Queer pastor on leave without compensation for being a ‘practicing homosexual’

Anna Blaedel, the queer pastor

A Methodist queer pastor has been forced to take a leave of absence to avoid a church trial after they were accused of being a “self-avowed practicing homosexual”.

Pastor Anna Blaedel of the United Methodist Church (UMC), who uses they/them pronouns, has been accused three times of the “offence” and has been fighting charges for three years.

According to the UMC’s Book of Discipline, the offence of being a “self-avowed practicing homosexual” is defined as when “a person openly acknowledges to a bishop, district superintendent, district committee of ordained ministry, board of ordained ministry, or clergy session that the person is a practicing homosexual”.

It is in the same list of offences as sexual abuse, child abuse and racism.

Accused of violating UMC doctrine, Blaedel agreed to a settlement on Wednesday (November 13) to go on an “indefinite leave of absence” to avoid going through a church trial.

According to The Gazette, the resolution stated that Blaedel could use the absence for “personal healing, and for discerning a livable future and alternatives to remaining a member of the Iowa Conference and The United Methodist Church — the conference and denomination to which Rev. Blaedel was called, ordained, and appointed, but which seems to hold no future for them and their ministry.”

They will be allowed to work between 10 and 15 as leader of the Table Tuesday program at the University of Iowa, where students come together to discuss faith and social justice, but will otherwise receive no pay.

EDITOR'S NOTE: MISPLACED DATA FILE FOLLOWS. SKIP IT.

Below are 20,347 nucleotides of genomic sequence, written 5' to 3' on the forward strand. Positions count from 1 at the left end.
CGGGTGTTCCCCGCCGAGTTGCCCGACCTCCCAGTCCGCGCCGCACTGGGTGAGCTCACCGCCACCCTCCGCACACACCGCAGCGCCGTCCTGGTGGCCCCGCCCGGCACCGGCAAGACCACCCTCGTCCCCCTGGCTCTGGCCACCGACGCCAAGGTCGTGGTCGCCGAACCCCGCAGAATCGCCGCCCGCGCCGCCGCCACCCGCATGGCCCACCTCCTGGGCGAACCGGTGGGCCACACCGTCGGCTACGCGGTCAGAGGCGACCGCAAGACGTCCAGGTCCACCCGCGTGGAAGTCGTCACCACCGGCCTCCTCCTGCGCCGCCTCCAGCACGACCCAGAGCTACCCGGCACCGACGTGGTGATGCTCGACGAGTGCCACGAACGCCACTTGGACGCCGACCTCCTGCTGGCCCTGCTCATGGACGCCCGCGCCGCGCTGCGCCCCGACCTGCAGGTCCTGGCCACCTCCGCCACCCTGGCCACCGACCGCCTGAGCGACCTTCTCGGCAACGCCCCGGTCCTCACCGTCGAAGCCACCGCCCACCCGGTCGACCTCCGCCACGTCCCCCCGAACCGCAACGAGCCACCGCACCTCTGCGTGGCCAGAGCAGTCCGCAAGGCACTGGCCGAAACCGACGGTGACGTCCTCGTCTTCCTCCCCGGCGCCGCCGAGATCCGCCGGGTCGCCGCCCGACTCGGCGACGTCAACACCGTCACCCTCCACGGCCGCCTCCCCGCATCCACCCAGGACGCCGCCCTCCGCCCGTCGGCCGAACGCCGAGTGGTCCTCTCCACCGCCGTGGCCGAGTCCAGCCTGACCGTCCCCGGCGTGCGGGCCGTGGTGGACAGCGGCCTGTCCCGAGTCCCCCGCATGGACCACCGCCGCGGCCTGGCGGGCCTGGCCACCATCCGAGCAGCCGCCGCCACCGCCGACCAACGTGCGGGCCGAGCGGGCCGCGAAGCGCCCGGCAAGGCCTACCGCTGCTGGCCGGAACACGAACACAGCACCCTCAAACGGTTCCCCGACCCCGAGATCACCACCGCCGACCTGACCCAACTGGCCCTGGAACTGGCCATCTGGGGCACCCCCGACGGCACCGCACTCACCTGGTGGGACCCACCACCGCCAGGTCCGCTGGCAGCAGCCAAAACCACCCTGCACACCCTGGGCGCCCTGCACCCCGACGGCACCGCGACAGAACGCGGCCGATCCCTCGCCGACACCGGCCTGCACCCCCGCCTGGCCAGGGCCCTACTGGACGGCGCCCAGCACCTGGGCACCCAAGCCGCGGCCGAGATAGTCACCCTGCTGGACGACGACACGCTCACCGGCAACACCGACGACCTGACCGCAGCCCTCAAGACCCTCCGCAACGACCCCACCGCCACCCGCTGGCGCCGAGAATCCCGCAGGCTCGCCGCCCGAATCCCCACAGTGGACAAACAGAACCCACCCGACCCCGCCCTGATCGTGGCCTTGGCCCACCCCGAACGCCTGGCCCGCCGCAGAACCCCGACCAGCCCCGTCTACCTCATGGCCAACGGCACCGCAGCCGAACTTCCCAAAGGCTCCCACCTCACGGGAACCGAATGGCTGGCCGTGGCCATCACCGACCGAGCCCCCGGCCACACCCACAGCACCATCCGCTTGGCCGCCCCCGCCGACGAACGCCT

In an open letter published in The Gazette, the queer pastor wrote: “One of the greatest gifts of these last three and a half years of harmful charges and destructive complaints has been the ongoing opportunity to dive deep into the practice of telling the truth.

“Truths about the holy delights of queerness, and the sacred beauty of transness. About the urgent needs for intersectional justice and collective liberation.

“About the need to escalate our resistance when violence escalates… About how there can be no queer justice without racial justice without ecological justice without economic justice without gender justice without disability justice, because our lives are complex and entangled and none of us is free until all of us are free, and if our comfort is coming at the cost of another’s survival sitting with discomfort is far holier than retreating into denial.”

“I was born into a denomination that declares that my very being and loving is incompatible with Christian teaching. I was called into ordained ministry in a denomination and a conference that I thought might never ordain me, but did…. The truth is: I had hoped more would be possible.

“This resolution is not just. None of this is ok. And, I believe, I have done, we have done, what I, what we, can.”
Earlier this year at the United Methodist General Conference delegates voted against an inclusive “One Church” proposal that would have allowed local congregations to decide on whether to allow same-sex weddings and LGBT+ clergy themselves.